Paraffinic fractions cause two mostly known problems under deepwater cold environments: wax deposition and gelation. These two topics have been addressed for a long time and industry design standards are well established today. However field operating experience and R&D results have shown that there is room for improving design standards. This paper will present a few aspects on this subject.

The first one concerns determining yield stress for gelled oil, a major concern for projects with high wax content crudes. The usual procedure may be overly conservative thus leading either to high pressure pipeline rating or excess of chemical consumption (PPD). A new approach is presented in order to enable a more accurate estimate of the stress needed to break the gel and flow restart.

Regarding wax deposition the general rule is to design the system so to keep the minimum flowing temperature above WAT. It is common to allow the flow slightly below WAT with no deposition, provided the wax solids amount is low enough, as will be presented here. Even so this solution may not be economical for some cases, such as a small deepwater field located northeast Brazil. The project was made to cope with wax deposition by pigging. Operation experience has shown that deposition rate was negligible despite the oil being waxy and flowing well below WAT. This case is analyzed in this paper and an explanation for this behavior is proposed.

In general increasing production flow rate raises stream temperature so reducing wax deposition and other flow assurance issues. However a case history is presented where, given fluid characteristics (high GOR) and riser geometry, decreasing flow rates leads to increasing fluid temperatures.


Flow assurance problems caused by wax fractions are known for a long time and the deposition mechanisms were well established since Burger et al (1981). Despite this fact, wax related problems are still challenging industry in 21st century. Considering Brazilian environment, the discovery of Pre-Salt areas brought back problems that were supposedly already solved. It comes from two facts that together bring difficulties for the flow assurance project. The first one is the Pre-Salt oils wax contents which are much higher than that usually observed in oils produced from zones above the salt layer. The second point is the typical reservoir temperature at the Pre-Salt, lower than at other areas. These two facts mean oils with higher WAT coming from reservoirs at lower temperatures, thus lowering the margins for temperature drop. Besides that, there is still the higher amount of gas (or GOR) that causes fluid cooling while decompressing in upward flow in the risers. This situation requires thicker thermal insulation layer in the flow lines and bottom riser, considering that at riser top the thermal insulation is not effective to prevent temperature drop. This shorter margin between reservoir temperature and WAT requires a more careful heat transfer specification and reducing as much as possible any clearance in the WAT determination.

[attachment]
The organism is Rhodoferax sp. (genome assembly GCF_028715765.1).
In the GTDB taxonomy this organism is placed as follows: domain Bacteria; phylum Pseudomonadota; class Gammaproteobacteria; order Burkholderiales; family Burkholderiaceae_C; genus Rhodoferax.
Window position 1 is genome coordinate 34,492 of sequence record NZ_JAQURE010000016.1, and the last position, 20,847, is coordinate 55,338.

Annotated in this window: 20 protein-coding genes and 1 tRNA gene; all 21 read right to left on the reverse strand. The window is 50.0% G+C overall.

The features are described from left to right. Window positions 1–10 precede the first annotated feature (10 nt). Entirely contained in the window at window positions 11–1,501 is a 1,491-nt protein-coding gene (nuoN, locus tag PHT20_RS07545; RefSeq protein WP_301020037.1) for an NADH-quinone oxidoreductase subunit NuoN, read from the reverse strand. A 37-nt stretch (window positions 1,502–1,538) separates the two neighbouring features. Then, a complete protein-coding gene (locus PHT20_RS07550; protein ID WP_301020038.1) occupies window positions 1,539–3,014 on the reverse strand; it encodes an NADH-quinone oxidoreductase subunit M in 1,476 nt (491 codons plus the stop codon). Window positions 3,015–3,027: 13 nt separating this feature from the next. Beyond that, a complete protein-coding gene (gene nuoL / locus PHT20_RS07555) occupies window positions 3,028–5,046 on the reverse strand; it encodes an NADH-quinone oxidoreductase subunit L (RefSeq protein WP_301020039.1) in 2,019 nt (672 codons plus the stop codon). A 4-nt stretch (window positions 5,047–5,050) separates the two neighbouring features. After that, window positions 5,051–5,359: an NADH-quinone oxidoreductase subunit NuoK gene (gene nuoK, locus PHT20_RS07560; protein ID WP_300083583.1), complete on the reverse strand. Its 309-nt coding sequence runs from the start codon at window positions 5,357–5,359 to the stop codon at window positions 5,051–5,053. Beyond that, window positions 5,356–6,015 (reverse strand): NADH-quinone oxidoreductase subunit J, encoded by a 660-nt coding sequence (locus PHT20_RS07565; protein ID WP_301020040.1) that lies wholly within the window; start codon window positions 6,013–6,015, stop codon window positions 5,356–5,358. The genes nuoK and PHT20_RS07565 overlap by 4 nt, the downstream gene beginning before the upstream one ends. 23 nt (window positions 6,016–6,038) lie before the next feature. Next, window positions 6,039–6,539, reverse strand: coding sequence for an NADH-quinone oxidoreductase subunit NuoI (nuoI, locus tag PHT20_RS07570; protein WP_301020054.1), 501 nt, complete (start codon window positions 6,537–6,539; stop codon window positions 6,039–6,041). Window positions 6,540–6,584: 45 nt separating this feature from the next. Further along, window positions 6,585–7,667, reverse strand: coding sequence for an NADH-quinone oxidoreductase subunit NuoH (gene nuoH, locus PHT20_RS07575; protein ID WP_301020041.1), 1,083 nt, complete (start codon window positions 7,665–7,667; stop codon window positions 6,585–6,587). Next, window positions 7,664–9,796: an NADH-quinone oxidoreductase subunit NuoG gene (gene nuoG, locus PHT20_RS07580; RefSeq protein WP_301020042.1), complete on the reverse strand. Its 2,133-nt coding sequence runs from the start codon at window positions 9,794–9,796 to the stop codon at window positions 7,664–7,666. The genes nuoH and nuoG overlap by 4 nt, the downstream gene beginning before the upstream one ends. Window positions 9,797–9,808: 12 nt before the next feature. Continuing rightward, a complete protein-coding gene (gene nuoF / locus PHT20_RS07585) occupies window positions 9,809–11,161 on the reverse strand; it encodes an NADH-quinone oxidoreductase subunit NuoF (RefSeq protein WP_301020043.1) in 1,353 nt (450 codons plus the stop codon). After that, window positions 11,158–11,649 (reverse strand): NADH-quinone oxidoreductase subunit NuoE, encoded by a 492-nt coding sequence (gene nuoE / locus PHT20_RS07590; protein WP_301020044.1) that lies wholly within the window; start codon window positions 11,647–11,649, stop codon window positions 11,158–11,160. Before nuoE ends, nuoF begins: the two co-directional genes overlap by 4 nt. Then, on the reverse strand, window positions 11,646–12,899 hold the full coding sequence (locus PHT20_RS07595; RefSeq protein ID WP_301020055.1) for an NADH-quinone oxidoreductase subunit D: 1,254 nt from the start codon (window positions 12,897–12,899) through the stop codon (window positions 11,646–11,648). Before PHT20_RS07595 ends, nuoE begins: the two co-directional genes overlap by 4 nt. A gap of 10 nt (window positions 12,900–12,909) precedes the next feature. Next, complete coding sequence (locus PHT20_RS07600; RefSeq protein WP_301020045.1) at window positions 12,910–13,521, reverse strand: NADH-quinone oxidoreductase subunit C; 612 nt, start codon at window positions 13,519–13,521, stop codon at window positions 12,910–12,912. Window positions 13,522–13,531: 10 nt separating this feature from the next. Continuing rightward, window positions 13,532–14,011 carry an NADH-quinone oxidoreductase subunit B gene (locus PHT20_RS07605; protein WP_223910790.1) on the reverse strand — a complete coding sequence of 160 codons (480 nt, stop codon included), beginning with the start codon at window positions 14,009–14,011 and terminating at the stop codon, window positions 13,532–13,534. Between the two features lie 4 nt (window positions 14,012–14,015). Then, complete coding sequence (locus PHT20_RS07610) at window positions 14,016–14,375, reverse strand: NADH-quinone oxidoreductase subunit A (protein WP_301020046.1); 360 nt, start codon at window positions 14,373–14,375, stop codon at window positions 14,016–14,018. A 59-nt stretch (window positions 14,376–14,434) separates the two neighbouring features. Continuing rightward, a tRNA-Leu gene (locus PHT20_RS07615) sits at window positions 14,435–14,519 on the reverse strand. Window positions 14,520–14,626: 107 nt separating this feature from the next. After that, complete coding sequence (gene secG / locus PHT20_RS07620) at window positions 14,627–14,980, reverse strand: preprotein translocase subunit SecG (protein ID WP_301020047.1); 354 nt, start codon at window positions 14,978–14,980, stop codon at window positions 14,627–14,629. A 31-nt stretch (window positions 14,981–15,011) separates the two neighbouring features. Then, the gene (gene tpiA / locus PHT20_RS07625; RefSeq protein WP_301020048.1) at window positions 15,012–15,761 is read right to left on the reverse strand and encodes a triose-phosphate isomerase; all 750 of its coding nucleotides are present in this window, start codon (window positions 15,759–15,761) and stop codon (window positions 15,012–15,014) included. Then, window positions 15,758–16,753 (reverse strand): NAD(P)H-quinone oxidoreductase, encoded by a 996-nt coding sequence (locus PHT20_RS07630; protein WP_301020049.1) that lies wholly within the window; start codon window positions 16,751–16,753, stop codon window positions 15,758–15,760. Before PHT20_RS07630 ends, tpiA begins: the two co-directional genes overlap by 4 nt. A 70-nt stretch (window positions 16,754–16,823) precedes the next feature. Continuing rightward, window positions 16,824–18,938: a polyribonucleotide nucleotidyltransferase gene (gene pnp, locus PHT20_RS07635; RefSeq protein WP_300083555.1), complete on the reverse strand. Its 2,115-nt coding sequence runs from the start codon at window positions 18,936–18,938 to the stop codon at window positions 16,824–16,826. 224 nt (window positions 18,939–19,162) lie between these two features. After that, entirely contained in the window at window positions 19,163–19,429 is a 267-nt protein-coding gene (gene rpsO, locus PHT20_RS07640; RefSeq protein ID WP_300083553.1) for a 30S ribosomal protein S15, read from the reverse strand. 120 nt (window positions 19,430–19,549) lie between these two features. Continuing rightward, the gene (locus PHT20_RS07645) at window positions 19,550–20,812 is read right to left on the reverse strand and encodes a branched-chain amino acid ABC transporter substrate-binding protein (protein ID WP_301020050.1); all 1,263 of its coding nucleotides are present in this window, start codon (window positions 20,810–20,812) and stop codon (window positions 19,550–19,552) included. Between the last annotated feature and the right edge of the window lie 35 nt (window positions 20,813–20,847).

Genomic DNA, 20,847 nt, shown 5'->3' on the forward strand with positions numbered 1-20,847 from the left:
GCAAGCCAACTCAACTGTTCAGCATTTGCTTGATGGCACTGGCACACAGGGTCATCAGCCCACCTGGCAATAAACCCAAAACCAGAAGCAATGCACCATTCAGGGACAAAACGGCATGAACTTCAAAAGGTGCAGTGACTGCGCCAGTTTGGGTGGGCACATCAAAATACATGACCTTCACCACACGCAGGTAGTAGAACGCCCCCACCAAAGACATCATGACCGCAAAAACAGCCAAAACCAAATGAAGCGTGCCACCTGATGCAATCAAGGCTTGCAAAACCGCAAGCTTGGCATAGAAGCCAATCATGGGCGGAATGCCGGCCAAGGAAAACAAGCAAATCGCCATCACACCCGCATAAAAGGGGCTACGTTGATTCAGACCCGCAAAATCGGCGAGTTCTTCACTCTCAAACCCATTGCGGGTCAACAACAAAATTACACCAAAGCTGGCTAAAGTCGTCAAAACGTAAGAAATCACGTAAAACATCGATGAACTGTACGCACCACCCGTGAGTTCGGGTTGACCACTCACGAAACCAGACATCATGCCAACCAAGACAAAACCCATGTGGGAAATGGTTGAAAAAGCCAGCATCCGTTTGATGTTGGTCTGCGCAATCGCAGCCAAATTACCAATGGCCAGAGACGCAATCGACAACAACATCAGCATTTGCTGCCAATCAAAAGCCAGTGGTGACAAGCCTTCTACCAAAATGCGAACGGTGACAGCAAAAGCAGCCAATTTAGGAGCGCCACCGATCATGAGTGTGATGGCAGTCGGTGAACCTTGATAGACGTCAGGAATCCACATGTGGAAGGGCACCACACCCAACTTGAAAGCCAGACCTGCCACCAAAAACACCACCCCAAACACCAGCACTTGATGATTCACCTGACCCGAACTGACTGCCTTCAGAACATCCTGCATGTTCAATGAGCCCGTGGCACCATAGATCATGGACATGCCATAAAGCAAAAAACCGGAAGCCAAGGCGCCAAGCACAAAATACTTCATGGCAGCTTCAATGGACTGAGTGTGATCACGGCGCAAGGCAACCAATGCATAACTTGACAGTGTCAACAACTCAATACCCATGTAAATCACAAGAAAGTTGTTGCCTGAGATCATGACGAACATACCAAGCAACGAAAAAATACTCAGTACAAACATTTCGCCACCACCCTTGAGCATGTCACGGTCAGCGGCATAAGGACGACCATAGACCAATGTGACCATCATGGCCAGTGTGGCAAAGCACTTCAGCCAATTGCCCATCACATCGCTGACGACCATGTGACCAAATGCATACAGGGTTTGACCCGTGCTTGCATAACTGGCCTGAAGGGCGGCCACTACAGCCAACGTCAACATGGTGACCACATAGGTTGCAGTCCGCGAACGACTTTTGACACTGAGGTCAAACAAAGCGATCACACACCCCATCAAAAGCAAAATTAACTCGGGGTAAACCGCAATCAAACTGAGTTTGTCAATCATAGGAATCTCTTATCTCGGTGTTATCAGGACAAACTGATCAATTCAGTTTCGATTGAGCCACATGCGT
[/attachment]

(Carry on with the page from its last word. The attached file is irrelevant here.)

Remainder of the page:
Oil gelling is a problem that used to happen in some onshore waxy oil fields, located in state of Bahia, Brazil. However these fields are located at a hot environment area and gelling is restricted to specific cases during the winter. Once again some Pre-Salt oils have a tendency to form strong gel if cooled down to temperatures typical of deepwater regions. This adds a new issue to be addressed in order to allow production of such fields.

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